Double click on the installer will start the process of installing WMF 5.0 April preview release.


Click on the Open button. It will further ask for confirmation to install. click on “yes” button.

Accept the EULA and the process of installation will start. It will approximately take a minute to install.



It will ask for restart of the server. Click on “Restart Now” button”.

After restart, you can go to control Panel | Program and Features | view Installed Updates to check the previous installation.


You can also view successful installation through Powershell using the Get-Hotfix cmdlet as shown below.


You should be able to see the below Powershell and WSMan versions as well.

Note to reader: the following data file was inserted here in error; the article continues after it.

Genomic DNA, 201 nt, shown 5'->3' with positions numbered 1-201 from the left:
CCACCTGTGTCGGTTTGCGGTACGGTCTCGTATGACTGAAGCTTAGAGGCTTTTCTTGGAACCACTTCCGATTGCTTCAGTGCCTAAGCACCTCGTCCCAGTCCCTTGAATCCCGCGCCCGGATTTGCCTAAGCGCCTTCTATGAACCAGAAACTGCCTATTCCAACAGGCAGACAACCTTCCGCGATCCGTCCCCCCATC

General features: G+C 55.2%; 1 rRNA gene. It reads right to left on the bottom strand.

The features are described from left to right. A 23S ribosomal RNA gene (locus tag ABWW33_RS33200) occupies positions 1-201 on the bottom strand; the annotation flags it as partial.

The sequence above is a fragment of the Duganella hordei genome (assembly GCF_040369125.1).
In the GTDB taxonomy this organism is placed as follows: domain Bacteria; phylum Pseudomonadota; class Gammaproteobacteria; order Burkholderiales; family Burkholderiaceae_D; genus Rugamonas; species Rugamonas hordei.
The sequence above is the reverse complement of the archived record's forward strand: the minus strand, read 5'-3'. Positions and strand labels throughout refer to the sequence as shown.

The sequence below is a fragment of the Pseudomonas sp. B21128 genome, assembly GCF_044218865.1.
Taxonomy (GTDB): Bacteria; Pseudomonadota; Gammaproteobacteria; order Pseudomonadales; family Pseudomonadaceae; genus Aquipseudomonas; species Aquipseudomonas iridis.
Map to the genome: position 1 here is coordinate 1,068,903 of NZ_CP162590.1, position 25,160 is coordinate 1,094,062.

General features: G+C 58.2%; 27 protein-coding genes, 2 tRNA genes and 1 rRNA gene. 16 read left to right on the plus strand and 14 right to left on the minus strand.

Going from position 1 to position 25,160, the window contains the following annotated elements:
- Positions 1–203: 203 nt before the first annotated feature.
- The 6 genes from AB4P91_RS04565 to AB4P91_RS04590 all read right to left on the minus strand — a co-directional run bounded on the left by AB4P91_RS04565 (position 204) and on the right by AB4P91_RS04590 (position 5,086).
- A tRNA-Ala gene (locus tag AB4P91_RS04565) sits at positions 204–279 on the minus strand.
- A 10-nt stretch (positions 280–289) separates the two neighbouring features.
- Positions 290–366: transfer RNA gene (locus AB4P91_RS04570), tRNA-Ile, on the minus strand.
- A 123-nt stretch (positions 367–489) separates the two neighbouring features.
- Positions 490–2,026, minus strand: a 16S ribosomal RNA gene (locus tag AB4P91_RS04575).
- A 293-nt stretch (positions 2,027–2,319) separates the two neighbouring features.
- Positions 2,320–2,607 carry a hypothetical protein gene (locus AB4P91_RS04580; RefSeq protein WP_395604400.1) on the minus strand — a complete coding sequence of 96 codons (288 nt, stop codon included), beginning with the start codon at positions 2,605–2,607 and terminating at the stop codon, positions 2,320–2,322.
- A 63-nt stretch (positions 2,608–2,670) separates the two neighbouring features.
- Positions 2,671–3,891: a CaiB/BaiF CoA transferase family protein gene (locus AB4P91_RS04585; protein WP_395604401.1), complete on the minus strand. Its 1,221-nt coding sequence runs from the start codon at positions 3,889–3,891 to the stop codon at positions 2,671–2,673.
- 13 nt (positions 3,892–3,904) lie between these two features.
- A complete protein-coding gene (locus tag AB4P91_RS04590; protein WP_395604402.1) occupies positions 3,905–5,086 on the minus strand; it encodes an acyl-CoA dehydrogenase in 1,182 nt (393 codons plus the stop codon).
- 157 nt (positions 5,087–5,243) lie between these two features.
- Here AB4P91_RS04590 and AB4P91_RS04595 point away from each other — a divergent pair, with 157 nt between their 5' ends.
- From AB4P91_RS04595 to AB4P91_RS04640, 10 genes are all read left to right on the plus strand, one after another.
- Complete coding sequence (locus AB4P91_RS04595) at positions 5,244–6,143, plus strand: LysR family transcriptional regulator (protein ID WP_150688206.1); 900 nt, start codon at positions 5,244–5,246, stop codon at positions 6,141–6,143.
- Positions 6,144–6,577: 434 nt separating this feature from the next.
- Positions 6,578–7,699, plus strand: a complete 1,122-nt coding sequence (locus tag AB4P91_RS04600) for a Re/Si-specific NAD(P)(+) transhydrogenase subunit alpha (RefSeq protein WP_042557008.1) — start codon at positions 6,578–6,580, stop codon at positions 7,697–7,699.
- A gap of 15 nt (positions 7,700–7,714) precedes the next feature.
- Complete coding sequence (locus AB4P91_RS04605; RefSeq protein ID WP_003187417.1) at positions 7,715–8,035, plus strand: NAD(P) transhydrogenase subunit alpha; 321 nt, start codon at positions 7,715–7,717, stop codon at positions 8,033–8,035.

Hope you enjoyed this post..


Azure Site Recovery: Hyper-V to Azure part – 6

In this series of articles, I would show how to make Azure Site Recovery work with Hyper-V- step by step.

This is part 6 of the series.

Now, it’s time for actual failover. There could be planned or unplanned failover. The difference between planned and unplanned failover is that in planned failover we shut down the source virtual machine manually and start the process of failover whereas in unplanned failover we just start or power up the virtual machine on the target datacenter. Azure site recovery provides both the options to us.


In this article, we will see how the unplanned failover works.

Click on Test Failover | planned Failover menu. This should pop out a window confirming the direction of failover which in this case is from Hyper-v to Azure. It would also ask whether we want to shut down the source (hyper-v) virtual machine and synchronize the target with latest changes. Select the checkbox for shutting down the source virtual machine and synchronizing latest updates as shown below and click on the complete button.